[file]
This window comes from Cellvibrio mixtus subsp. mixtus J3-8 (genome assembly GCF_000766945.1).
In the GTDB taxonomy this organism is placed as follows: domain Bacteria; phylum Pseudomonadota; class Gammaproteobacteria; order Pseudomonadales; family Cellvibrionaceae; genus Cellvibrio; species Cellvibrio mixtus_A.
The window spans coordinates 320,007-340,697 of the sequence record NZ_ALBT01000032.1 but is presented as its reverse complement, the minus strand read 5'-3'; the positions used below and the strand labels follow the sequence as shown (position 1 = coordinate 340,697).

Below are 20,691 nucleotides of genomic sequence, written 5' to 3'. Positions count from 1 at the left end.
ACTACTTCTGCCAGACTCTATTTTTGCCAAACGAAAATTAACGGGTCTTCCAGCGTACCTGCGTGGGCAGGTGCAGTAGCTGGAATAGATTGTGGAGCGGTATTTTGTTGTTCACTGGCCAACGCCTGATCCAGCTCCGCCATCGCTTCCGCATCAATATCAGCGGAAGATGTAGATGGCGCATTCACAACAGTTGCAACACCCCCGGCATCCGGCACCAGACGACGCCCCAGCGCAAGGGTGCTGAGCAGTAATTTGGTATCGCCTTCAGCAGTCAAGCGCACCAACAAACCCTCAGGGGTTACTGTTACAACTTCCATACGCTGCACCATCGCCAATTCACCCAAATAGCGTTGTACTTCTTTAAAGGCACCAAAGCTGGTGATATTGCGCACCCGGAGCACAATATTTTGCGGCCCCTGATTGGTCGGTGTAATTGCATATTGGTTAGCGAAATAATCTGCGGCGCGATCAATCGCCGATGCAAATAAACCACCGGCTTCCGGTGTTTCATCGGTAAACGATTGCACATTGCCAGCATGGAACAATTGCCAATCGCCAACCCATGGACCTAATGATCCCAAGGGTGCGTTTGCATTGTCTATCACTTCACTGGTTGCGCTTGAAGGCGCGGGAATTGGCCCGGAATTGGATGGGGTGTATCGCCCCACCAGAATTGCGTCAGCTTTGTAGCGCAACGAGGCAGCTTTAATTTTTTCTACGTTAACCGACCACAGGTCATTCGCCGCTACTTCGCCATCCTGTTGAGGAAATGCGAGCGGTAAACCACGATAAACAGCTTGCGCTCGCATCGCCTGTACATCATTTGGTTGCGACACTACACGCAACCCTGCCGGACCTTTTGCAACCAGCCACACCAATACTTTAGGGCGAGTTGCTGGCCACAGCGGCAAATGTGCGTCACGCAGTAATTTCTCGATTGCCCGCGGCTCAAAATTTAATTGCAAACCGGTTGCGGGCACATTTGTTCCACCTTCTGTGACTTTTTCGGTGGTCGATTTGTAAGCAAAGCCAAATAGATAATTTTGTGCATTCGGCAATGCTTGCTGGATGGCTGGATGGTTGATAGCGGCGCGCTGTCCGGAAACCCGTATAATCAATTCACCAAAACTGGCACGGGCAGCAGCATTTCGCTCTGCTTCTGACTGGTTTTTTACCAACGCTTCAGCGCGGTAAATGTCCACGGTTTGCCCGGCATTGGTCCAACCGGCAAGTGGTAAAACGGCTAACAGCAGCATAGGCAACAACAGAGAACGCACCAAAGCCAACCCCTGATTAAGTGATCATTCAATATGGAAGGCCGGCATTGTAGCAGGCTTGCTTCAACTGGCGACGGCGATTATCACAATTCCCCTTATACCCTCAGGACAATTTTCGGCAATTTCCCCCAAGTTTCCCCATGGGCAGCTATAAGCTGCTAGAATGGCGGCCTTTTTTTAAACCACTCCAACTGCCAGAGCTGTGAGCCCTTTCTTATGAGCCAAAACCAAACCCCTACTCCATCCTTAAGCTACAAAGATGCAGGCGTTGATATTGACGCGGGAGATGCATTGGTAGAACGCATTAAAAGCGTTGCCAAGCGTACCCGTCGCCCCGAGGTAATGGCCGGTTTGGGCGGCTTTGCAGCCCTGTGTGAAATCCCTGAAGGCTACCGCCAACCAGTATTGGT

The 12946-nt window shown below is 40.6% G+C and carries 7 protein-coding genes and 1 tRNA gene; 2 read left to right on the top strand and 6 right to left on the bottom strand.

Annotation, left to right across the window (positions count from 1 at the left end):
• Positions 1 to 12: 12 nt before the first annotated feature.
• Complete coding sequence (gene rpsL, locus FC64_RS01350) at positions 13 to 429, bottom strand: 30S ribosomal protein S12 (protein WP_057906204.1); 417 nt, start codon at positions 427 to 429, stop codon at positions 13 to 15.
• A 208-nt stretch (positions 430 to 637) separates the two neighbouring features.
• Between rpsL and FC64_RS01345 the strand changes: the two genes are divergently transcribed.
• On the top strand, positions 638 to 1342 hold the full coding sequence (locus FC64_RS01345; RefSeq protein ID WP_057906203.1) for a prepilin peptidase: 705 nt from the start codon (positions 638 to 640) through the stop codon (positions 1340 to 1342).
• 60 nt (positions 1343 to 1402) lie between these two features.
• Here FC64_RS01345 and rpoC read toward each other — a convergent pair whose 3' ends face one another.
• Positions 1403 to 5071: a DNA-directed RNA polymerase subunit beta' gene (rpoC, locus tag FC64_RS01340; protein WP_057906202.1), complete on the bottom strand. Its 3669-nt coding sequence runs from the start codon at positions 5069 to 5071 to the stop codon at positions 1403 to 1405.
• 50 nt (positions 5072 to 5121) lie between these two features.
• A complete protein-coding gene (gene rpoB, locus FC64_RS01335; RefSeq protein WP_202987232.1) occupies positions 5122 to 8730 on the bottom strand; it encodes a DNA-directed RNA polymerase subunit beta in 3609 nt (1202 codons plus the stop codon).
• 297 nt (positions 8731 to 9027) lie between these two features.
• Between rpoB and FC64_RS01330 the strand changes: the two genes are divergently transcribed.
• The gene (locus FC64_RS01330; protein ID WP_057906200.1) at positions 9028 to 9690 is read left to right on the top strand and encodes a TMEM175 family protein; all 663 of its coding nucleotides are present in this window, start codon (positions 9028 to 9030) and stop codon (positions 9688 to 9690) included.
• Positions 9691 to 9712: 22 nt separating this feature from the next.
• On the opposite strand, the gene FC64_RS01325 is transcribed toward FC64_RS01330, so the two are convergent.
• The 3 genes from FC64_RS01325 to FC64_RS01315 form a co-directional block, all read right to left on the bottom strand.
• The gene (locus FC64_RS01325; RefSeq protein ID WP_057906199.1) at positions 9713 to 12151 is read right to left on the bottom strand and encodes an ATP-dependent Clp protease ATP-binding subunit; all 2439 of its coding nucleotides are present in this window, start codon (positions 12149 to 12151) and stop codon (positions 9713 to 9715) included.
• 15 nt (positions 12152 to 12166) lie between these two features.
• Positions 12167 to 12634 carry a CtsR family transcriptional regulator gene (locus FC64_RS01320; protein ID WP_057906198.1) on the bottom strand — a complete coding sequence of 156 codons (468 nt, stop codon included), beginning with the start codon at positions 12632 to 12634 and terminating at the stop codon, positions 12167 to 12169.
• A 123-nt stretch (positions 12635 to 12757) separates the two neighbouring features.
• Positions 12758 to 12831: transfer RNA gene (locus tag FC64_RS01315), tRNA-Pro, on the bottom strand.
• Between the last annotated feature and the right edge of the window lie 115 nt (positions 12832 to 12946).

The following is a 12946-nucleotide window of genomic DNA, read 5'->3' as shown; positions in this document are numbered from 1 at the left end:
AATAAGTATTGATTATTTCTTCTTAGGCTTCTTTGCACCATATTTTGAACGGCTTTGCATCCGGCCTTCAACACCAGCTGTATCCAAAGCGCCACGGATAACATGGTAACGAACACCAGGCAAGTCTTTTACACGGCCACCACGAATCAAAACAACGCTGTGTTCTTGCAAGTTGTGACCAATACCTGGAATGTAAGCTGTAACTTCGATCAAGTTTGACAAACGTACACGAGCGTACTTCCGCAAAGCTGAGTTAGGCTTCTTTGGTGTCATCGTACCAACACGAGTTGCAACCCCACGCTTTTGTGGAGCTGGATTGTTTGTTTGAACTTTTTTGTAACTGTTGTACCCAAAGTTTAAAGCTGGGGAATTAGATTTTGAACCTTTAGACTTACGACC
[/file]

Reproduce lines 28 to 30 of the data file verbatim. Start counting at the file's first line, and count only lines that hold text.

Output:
• Positions 12758 to 12831: transfer RNA gene (locus tag FC64_RS01315), tRNA-Pro, on the bottom strand.
• Between the last annotated feature and the right edge of the window lie 115 nt (positions 12832 to 12946).

The following is a 12946-nucleotide window of genomic DNA, read 5'->3' as shown; positions in this document are numbered from 1 at the left end: